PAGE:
Chief fire officers spend the majority of their time handling administrative duties and managing the overall operation of the fire department. Rarely do they respond to incidents; if they do, it is only after the situation has reached disastrous proportions.

Unless they have been trained or acquired knowledge through experience, fire officers have limited knowledge of how to technically manage a large hazardous-materials incident. Even more knowledge is needed when a mixture of chemicals or unknown hazardous chemicals are involved in an incident.


The terms strategy, tactics, and tasks are defined as follows for our purposes.

Strategy–the overall command and direction of the incident.

Tactics–the management of operational activities to achieve specific objectives.

Tasks–the activities undertaken to achieve tactical objectives.

The chief officer who is to serve as the incident commander of an incident involving hazardous materials must quickly learn the overall scope of the situation, consider the safety of all involved, determine the objectives to be achieved, review the strategy and tactics for the progress (or lack of progress) toward these objectives, and develop possible alternative courses of action.

The chief officer normally arrives at the scene after an initial strategy has been developed and mitigation tactics have started. Thus, on assuming command, the chief officer should do the following:

Be briefed by the incident commander who is being relieved as to the following:

–the location of the fire, spill, leak, and damaged or exposed containers;

–the current extent of the hazards and exposures (and damage to containers);

–the current conditions that could affect the situation–i.e., weather, time;

–the potential for extension of the hazards and the means of extension (wind, gradient, or explosion, for example);

–the current deployment of apparatus and personnel assignments;

–the effectiveness of control efforts;

–an appraisal of additional resources that may be needed;

–a review of the evacuation possibilities (firefighters, civilians); and

–a review of the tactical control documentation.

Ensure the site safety of all emergency responders; this includes assigning an overall safety officer if not already appointed.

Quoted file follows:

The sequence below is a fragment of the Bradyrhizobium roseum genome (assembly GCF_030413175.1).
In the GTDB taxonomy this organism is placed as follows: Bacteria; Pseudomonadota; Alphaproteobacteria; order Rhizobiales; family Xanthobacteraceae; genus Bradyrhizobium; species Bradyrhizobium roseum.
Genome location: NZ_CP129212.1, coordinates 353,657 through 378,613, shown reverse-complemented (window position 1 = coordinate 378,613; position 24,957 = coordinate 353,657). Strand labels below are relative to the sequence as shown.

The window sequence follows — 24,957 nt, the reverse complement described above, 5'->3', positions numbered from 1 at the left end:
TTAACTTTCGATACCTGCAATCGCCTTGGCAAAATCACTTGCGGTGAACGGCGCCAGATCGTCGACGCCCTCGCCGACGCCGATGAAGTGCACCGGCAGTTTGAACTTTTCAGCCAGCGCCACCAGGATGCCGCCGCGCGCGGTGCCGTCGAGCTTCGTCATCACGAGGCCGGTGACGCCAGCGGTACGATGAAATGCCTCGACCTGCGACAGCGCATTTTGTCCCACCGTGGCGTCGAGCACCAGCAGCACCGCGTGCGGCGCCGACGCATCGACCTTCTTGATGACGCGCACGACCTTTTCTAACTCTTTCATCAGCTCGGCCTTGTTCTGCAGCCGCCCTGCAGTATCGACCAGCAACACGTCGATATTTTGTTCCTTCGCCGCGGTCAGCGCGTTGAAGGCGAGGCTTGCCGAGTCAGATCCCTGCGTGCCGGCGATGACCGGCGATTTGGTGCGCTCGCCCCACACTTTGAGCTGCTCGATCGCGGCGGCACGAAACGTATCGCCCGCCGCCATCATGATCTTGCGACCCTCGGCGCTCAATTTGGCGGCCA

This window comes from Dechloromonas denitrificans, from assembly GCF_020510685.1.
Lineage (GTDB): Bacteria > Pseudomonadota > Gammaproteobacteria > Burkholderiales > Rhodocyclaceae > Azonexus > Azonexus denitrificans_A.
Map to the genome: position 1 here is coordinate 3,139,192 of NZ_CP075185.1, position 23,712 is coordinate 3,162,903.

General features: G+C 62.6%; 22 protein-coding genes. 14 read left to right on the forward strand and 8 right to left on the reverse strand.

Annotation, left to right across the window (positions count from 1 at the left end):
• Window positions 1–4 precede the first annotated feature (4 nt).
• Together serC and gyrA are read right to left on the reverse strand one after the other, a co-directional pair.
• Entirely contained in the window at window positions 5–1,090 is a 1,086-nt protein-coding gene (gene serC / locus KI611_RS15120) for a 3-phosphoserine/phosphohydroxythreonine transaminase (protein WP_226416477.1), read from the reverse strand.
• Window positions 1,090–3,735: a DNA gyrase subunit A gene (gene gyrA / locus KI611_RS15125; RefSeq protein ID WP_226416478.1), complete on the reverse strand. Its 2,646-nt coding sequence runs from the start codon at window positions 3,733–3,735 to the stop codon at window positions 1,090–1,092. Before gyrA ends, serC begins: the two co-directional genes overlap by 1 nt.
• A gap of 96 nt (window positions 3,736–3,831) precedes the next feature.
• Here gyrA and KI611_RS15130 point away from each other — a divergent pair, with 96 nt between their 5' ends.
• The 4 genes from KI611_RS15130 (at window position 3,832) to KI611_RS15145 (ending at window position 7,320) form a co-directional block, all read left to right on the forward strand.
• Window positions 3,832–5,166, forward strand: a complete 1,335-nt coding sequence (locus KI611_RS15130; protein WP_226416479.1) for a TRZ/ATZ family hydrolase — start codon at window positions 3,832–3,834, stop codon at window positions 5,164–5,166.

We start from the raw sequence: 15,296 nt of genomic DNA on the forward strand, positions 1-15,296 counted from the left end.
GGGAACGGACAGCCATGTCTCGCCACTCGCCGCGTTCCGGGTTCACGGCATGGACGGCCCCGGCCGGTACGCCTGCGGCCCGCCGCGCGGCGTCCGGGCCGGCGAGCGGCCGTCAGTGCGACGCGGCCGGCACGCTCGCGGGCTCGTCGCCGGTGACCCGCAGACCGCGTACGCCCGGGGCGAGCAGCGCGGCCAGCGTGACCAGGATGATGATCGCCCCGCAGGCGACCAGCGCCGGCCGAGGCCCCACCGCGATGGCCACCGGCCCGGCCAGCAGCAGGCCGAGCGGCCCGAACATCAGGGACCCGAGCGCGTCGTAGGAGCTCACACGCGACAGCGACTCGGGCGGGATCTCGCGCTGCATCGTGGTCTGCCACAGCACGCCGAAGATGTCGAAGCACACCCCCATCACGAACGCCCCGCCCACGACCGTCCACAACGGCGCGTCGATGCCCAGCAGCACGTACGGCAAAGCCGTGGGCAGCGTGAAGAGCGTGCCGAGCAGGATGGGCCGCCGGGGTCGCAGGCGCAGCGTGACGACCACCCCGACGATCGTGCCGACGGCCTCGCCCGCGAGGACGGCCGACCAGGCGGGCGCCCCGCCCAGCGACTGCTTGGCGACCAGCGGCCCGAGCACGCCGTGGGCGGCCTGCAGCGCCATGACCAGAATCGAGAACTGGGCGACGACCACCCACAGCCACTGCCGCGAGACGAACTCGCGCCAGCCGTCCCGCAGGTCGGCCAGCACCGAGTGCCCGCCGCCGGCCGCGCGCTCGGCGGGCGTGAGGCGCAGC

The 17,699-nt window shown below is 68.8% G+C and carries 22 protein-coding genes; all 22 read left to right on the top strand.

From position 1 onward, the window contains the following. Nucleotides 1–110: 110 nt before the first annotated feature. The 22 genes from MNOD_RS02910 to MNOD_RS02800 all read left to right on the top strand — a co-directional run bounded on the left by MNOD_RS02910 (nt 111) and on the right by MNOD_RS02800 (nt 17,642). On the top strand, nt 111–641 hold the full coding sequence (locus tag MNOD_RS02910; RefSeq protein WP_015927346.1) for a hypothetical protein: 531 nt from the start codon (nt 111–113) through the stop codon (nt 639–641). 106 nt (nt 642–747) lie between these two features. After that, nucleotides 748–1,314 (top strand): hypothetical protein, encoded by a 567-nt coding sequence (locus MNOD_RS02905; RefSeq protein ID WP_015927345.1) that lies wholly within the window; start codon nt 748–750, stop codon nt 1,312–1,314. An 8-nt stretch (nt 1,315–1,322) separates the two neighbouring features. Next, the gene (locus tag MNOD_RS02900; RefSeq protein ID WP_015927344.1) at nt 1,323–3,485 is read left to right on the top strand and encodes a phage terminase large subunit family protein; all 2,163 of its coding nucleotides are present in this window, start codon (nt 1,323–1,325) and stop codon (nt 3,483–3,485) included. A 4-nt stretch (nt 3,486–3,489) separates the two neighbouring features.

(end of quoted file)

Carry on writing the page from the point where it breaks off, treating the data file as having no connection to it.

Review (or institute) the incident management system (IMS) with the proper delegation of responsibilities to a hazardous-materials group (HMG).

Complete the command staff by appointing a public information and a liaison officer.

Obtain technical assistance and resources.


The incident management system usually includes four sections: operations, logistics, planning, and finance. The HMG is part of the operations section and should include the following positions:

Hazardous-materials group supervisor. Implements and directs the HMG operations and ensures safety by area monitoring and requiring proper personal protective equipment, assigning resources, and reporting on the progress of operations.

Entry leader. Directs rescue and mitigation activities within the restricted or exclusion zone and maintains control of personnel and equipment.

Assistant safety officer–hazardous materials. Coordinates all HMG safety and has full authority to alter, suspend, or terminate any activity judged to be dangerous.

Site access control leader. Controls the movement of all people and equipment at the hazard site to ensure contamination is controlled.

Technical specialist–hazardous materials reference. Identifies the product(s) and provides technical information and assistance to the HMG.

Decontamination leader. Responsible for providing and supervising all decontamination operations.

This group has the technical training and experience to perform the tactics and tasks. It will also serve as a technical resource to the incident commander during the decision-making process or when questions arise. Incident commanders who become involved in performing the tactics or carrying out tasks are not doing their job.


The incident commander is responsible for the strategic level of the command structure and takes overall command of the incident. An incident action plan should cover all strategic responsibilities, all tactical objectives, and all support activities needed during the entire operation. An incident action plan defines where and when resources will be assigned to the incident to control the situation. This plan is the basis for developing a command organization, assigning all resources, and establishing tactical objectives. The strategic level responsibilities include the following: